There have been some 150 to 200 PIN-Pad tampering incidents in the last two years, and the trend basically represents organized crime trying to find the weakest link in a system to steal people’s personal identification numbers (PINs) and their money.
As ATMs have become commonplace in almost all retail outlets, the rising sophistication (and in some case, very simple) methods criminals are using to steal PIN information, not to mention entire PIN Pad devices, should be cause for considerable alarm. Particularly as such incidents greatly impact a consumer’s confidence and feeling of safety in shopping in your store.
Such was just a quick summary of new ways in which criminals are preying on ATMs as jackpots of money waiting to be stolen, according to Jeff Wakefield, VP of marketing, integrated systems, VeriFone, speaking in Las Vegas at TOPSS (Technology & Operations Store Summit) in October. TOPSS is produced by Chain Store Age and Retail Technology Quarterly.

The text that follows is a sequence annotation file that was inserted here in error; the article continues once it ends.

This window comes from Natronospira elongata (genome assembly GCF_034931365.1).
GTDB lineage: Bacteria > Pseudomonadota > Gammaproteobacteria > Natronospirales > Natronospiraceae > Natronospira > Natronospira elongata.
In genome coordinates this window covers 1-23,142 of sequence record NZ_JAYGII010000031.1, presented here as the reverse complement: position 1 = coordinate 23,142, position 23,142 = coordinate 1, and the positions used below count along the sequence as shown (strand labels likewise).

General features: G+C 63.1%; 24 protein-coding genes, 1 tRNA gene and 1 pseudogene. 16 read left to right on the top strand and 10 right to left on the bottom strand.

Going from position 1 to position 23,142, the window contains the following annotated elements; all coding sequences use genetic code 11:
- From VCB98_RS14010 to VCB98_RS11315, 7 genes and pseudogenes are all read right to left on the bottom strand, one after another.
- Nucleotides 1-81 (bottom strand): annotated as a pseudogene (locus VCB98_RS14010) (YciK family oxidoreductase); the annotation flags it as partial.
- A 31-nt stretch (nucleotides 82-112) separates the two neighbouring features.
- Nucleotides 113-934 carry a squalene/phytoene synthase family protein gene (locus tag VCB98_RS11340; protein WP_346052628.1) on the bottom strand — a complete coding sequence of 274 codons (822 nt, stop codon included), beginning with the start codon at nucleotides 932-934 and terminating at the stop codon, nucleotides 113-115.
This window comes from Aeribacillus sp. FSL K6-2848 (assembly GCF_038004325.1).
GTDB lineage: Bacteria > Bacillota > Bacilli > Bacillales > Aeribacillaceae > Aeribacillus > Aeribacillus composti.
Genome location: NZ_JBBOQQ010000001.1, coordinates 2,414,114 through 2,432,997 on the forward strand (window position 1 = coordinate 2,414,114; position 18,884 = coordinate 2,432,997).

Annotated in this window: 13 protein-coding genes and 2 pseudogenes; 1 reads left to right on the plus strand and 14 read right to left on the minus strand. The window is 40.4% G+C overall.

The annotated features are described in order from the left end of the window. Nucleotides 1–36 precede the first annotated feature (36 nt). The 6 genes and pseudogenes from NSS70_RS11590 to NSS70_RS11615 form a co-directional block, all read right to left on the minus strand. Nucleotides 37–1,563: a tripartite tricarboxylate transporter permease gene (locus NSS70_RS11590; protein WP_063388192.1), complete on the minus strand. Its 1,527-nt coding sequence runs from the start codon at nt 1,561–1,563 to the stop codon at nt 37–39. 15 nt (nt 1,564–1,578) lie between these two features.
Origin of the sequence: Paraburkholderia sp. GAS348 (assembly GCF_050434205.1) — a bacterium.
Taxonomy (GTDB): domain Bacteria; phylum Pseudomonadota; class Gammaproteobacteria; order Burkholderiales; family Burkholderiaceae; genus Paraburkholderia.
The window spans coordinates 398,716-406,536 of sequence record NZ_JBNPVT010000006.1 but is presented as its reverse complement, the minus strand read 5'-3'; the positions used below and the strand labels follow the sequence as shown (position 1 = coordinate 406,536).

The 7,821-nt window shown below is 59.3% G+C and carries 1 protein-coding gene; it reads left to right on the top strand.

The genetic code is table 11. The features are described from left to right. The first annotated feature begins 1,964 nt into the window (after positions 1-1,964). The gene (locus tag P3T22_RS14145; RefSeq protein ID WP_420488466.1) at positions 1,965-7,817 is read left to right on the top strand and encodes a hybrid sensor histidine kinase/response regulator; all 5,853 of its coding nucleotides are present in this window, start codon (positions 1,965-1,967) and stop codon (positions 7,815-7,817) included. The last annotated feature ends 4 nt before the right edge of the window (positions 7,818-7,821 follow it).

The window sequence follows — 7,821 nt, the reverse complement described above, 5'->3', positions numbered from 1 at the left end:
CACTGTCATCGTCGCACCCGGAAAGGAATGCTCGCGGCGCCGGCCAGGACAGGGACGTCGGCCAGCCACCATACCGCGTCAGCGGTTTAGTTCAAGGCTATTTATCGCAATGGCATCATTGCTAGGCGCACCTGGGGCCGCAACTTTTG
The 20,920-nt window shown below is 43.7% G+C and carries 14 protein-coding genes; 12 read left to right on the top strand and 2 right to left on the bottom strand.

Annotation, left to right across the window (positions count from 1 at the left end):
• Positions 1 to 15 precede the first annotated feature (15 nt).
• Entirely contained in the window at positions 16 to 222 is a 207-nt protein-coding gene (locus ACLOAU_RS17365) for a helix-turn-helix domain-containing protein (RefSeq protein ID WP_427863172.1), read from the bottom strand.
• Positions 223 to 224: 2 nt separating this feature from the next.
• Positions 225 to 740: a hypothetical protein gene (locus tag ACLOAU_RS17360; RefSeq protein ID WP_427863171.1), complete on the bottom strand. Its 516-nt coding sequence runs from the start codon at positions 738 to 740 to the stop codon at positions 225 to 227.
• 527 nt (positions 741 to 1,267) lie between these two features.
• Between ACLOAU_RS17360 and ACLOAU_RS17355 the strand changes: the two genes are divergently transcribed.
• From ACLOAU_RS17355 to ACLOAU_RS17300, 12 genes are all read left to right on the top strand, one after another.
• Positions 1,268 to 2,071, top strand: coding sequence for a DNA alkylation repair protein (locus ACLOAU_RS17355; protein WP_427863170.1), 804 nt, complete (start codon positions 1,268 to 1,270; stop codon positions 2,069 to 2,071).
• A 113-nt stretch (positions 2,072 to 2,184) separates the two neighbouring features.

The good news, he pointed out, is that a majority of theft is occurring among older pre-PED PIN Pad terminals. Also, there is a proven and organized way in which retailers can protect against such breeches, or, if targeted, detect the breach as quickly as possible.
Among the many practical suggestions Wakefield outlined for protecting customers’ information and the money stored in ATMs, were the following strong recommendations:
Inventory all POS PEDs (PIN entry devices) and expedite the replacement of any PEDs of models known to have been compromised;
Ensure that only authorized personnel service deployed PEDs at all locations;
Accurately manage PED inventories and physically secure PEDs so they cannot be removed, modified or replaced;
Actively monitor PED internal serial numbers and be aware of any suspicious serial-number changes;
Work with merchant banks and/or encryption and support organizations to create a plan that ensures all deployed POS PEDs are Visa-approved; and
Train employees about potential PIN compromises and inspect POS PED inventories regularly.
While the amount of work involved may seem, well, annoying and a burden for retailers already saddled with so many security and growing numbers of other regulations, the task can be managed if implemented and followed in a coordinated and methodical manner. “A layered approach is definitely better than having a single approach to attacking this problem and one that I think everyone should be implementing or looking at doing soon. Visa also has helped with developing these types of safeguarding measures as well,” he noted.